It’s always a dilemma for non-religious parents when the private, religious schools are the ones with the resources to offer the best education, which happens a lot. I was in exactly the same position myself, but as the child; my Catholic mother won out over my atheist father and I went to a liberal Catholic primary school. It didn’t stop me from questioning Christian doctrine at about age 11, and fading to agnosticism before I reached high school. Based on that alone I can assure you and your son that his kids’ ultimate positions are not foregone conclusions based on the choice of school, especially if it isn’t “wacko”.

I and a lot of other atheists see “comparative religion” as the ideal religious education: “This is what Christians believe, and how they worship. Now this is Hinduism…” and so on. It lays out the undisputed facts and the known history of the major world religions, without endorsing any particular view. That’s the kind of course that gives kids the most information, the most understanding and the widest choice. Sadly, only religious schools tend to be seriously interested in religious education at all, and they have a vested interest in not being impartial. (It’s certainly not the kind of class I had. I had to find it all out later.) This need not be a guaranteed deal-breaker for non-religious parents, but they do feel the need to take it into account.

My regards to you and your family. Good luck with sorting this out.

Religious Education

Question:
Do atheists want religious education to be removed from schools, especially public and other secular schools?

Answer by SmartLX:
Generally not, though it depends on the type of religious education.

Like it or not, participate in it or not, religion is a huge part of modern life. Kids need to learn about it so they can understand where people are coming from, and of course keep the multitude of religious literary references whizzing around from going right over their heads.

Atheists tend to object to religious education only when it becomes religious indoctrination, particularly indoctrination of young children. The difference in a nutshell:
– Religious education is, “This is what people of this religion believe.”
– Religious indoctrination is, “This religious doctrine is the truth.”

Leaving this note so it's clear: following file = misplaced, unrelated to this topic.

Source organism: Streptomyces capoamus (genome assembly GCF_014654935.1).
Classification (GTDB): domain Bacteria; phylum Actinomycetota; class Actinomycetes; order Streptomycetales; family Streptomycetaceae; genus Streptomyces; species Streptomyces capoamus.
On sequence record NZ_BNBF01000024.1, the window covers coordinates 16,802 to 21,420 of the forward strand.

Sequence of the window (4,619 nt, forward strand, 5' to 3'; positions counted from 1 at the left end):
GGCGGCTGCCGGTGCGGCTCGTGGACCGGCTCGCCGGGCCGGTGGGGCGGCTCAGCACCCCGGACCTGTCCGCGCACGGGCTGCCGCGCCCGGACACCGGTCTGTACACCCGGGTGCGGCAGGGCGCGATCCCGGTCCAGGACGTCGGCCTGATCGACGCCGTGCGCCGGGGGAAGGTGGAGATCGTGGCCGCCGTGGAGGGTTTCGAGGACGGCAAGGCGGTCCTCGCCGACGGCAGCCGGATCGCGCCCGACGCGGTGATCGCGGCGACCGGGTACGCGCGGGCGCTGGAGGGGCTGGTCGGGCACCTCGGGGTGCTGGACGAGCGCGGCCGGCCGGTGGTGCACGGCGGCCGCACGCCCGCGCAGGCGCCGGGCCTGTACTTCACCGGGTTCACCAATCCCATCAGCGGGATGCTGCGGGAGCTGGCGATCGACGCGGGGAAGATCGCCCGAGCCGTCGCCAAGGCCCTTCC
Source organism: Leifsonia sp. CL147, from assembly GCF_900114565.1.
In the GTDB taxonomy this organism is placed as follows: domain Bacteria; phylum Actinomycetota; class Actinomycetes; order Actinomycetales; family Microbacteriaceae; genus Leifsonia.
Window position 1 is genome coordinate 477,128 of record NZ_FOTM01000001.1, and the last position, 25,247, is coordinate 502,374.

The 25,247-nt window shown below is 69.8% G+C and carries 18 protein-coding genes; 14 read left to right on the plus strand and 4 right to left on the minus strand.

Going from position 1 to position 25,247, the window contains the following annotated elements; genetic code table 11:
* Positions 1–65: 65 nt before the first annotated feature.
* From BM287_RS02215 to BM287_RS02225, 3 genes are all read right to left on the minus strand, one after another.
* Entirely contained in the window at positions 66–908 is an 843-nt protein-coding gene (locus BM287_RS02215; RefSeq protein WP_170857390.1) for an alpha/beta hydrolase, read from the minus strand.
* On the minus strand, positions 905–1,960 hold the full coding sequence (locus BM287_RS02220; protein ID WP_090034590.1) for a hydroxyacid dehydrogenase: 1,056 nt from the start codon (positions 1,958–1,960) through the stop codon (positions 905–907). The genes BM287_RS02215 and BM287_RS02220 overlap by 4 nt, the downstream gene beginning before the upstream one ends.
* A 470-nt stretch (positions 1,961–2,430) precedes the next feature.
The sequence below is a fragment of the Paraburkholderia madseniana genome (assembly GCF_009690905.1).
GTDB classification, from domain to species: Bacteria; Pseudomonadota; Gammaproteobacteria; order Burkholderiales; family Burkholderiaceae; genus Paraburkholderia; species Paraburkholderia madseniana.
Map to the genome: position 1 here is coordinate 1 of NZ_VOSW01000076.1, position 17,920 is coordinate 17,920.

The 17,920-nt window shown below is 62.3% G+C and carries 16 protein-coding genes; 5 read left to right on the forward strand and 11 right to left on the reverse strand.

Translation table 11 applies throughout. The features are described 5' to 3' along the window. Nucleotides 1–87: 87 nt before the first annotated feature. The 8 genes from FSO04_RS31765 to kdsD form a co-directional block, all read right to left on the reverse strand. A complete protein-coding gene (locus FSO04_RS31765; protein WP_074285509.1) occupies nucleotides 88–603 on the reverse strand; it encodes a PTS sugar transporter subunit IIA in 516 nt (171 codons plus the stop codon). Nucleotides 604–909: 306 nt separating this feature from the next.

There’s nothing wrong in principle with proclaiming what you believe to be true, but the reason why a lot of people believe in religious doctrine is that it was taught to them as fact before they developed the faculties to judge it on its merit. That makes it very difficult to examine objectively, even later on.

An approach which would make most atheists happy would be for schools to teach comparative religion: the beliefs, practices and known histories of all major religions (and as many minor ones as possible). Then it’s all in the open for the kids, and when they’re ready they can make their own decisions about what faith to identify with, if any.

One issue with comparative religion is impartiality. The person teaching it has to be very aware of his or her own bias in the matter. This also applies to the texts; there are plenty of books comparing religions, and some of them are better in this respect than others.
The Universe Next Door by James Sire is heavily biased towards Christianity and theism in general, which is why it’s used in a lot of Christian courses.
The Heathen’s Guide to World Religions by William Hopper is basically an atheist’s irreverent view of the different faiths. The difference from the above book is that this one doesn’t bother to claim impartiality. (It’s really very funny, so I can recommend this book for your own recreational reading.)
Our Religions takes an excellent approach from an educational perspective: the section on each religion is written by a scholar and adherent of that religion, so every faith featured can represent and defend itself.

Most atheists learn about religion, and in fact many of us were indoctrinated into various religions and denominations as children (including me – I sometimes refer to myself as a “cultural Catholic”). There’s no reason why the genuinely educational part of this shouldn’t continue into the foreseeable future, for as long as religion is so prominent in our daily lives. It would simply be nice to see religions compete with each other and with non-belief on a level playing field, letting people come to them with their eyes wide open.